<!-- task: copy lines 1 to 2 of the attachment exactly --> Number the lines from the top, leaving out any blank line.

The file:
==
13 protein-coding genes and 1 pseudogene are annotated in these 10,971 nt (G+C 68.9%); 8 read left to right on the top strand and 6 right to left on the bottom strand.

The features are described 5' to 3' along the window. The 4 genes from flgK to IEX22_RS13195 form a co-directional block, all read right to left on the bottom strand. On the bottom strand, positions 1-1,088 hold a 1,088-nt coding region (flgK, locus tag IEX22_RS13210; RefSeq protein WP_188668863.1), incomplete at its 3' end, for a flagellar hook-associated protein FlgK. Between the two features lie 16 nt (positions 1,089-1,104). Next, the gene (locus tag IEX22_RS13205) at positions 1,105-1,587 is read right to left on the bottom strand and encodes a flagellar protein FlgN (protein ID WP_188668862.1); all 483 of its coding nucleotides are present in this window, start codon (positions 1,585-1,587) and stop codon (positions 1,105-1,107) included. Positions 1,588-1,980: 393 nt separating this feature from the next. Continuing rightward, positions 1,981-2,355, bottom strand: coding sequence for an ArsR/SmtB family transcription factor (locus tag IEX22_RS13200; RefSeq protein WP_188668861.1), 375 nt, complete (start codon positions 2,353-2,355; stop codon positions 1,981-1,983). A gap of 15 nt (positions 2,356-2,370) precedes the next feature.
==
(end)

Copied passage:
13 protein-coding genes and 1 pseudogene are annotated in these 10,971 nt (G+C 68.9%); 8 read left to right on the top strand and 6 right to left on the bottom strand.

The features are described 5' to 3' along the window. The 4 genes from flgK to IEX22_RS13195 form a co-directional block, all read right to left on the bottom strand. On the bottom strand, positions 1-1,088 hold a 1,088-nt coding region (flgK, locus tag IEX22_RS13210; RefSeq protein WP_188668863.1), incomplete at its 3' end, for a flagellar hook-associated protein FlgK. Between the two features lie 16 nt (positions 1,089-1,104). Next, the gene (locus tag IEX22_RS13205) at positions 1,105-1,587 is read right to left on the bottom strand and encodes a flagellar protein FlgN (protein ID WP_188668862.1); all 483 of its coding nucleotides are present in this window, start codon (positions 1,585-1,587) and stop codon (positions 1,105-1,107) included. Positions 1,588-1,980: 393 nt separating this feature from the next. Continuing rightward, positions 1,981-2,355, bottom strand: coding sequence for an ArsR/SmtB family transcription factor (locus tag IEX22_RS13200; RefSeq protein WP_188668861.1), 375 nt, complete (start codon positions 2,353-2,355; stop codon positions 1,981-1,983). A gap of 15 nt (positions 2,356-2,370) precedes the next feature.